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The great divide in scientific productivity: why the average scientist does not exist

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  • Stijn Kelchtermans
  • Reinhilde Veugelers

Abstract

Using a panel of individual researchers at the KU Leuven, Belgium, we analyze the impact of a range of productivity drivers on research performance at the separate quantiles of the productivity distribution. We estimate a correlated random-effects quantile regression model, accounting for unobserved heterogeneity of researchers and applicable to count data. We find that the effect of most regressors, particularly system-factors incentivizing researchers (like promotion record and access to research resources), as well as the gender of the researcher differ significantly at different points in the distribution, yielding strong support for our quantile regression approach. Comparing publications versus citations as dimensions of research performance, we find the incentive factors to work stronger in affecting research quality. Finally, the split-sample regression results emphasize the heterogeneity across scientific disciplines. Copyright 2011 The Author 2011. Published by Oxford University Press on behalf of Associazione ICC. All rights reserved., Oxford University Press.

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Bibliographic Info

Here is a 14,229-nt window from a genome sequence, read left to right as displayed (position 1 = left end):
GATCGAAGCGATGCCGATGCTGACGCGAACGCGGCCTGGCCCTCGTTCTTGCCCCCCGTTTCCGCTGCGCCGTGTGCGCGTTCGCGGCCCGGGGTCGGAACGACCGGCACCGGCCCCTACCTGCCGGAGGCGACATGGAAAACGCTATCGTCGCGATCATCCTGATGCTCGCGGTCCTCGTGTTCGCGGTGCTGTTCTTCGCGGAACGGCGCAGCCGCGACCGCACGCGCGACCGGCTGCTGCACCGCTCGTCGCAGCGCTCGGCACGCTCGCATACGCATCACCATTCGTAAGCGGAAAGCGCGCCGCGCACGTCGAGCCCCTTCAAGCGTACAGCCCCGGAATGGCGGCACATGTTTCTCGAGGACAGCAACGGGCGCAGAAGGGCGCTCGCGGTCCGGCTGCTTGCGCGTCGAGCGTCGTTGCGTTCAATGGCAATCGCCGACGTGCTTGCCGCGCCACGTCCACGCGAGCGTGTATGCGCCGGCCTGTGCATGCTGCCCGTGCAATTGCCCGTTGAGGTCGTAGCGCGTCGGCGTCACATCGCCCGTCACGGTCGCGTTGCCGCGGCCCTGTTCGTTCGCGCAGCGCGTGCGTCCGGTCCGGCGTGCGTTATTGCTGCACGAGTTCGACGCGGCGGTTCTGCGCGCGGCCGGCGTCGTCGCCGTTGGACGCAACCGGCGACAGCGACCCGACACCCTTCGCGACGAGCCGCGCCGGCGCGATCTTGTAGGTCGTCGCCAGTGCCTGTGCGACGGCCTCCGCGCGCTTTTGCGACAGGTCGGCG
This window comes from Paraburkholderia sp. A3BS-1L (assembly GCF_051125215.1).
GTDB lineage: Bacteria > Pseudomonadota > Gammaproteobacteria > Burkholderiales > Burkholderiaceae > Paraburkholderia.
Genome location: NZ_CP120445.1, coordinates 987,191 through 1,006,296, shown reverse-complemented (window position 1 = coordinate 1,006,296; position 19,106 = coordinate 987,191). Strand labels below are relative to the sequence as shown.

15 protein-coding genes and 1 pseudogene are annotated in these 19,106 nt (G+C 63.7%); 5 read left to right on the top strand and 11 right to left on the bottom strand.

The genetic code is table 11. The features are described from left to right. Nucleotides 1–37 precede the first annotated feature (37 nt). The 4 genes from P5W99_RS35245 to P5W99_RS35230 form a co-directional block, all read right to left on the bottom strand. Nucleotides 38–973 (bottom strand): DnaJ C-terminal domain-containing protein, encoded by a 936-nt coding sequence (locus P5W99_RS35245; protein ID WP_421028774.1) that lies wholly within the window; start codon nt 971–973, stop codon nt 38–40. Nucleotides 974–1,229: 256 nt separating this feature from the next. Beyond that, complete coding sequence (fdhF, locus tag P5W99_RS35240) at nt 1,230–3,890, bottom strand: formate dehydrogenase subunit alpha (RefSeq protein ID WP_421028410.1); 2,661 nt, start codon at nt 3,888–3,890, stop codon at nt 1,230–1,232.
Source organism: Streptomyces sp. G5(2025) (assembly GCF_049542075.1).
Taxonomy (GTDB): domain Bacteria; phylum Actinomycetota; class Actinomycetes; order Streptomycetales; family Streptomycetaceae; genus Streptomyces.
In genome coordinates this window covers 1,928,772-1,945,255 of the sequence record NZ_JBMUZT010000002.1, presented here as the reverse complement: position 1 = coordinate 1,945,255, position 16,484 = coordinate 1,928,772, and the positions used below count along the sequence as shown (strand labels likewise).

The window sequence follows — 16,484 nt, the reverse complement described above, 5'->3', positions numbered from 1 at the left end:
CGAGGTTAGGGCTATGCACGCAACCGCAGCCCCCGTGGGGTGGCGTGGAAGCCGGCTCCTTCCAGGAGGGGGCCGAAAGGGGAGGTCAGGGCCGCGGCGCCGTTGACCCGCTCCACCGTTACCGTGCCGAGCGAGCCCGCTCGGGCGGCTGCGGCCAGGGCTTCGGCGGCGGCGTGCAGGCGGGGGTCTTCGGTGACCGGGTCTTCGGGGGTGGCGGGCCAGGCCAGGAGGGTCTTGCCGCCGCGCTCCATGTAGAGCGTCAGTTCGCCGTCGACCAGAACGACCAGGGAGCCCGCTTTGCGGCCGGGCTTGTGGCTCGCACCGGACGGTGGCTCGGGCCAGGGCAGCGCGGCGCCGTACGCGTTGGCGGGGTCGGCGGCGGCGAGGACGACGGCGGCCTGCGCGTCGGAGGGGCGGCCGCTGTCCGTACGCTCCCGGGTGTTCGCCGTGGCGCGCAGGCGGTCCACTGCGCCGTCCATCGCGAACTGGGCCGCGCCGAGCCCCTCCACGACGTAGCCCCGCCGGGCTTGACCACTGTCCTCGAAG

Article provided by Oxford University Press in its journal Industrial and Corporate Change.

Volume (Year): 20 (2011)
Issue (Month): 1 (February)
Pages: 295-336

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Handle: RePEc:oup:indcch:v:20:y:2011:i:1:p:295-336

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  1. Koenker, Roger, 2004. "Quantile regression for longitudinal data," Journal of Multivariate Analysis, Elsevier, Elsevier, vol. 91(1), pages 74-89, October.
  2. Paula E. Stephan, 1996. "The Economics of Science," Journal of Economic Literature, American Economic Association, American Economic Association, vol. 34(3), pages 1199-1235, September.
  3. Yannis Bilias & Roger Koenker, 2001. "Quantile regression for duration data: A reappraisal of the Pennsylvania Reemployment Bonus Experiments," Empirical Economics, Springer, Springer, vol. 26(1), pages 199-220.
  4. Koenker, Roger W & Bassett, Gilbert, Jr, 1978. "Regression Quantiles," Econometrica, Econometric Society, Econometric Society, vol. 46(1), pages 33-50, January.
  5. Buchinsky, Moshe, 1994. "Changes in the U.S. Wage Structure 1963-1987: Application of Quantile Regression," Econometrica, Econometric Society, Econometric Society, vol. 62(2), pages 405-58, March.
  6. Moshe Buchinsky, 1998. "Recent Advances in Quantile Regression Models: A Practical Guideline for Empirical Research," Journal of Human Resources, University of Wisconsin Press, University of Wisconsin Press, vol. 33(1), pages 88-126.
  7. Martin Beck & Bernd Fitzenberger, 2004. "Changes in Union Membership Over Time: A Panel Analysis for West Germany," LABOUR, CEIS, CEIS, vol. 18(3), pages 329-362, 09.
  8. Omar Arias & Walter Sosa-Escudero & Kevin F. Hallock, 2001. "Individual heterogeneity in the returns to schooling: instrumental variables quantile regression using twins data," Empirical Economics, Springer, Springer, vol. 26(1), pages 7-40.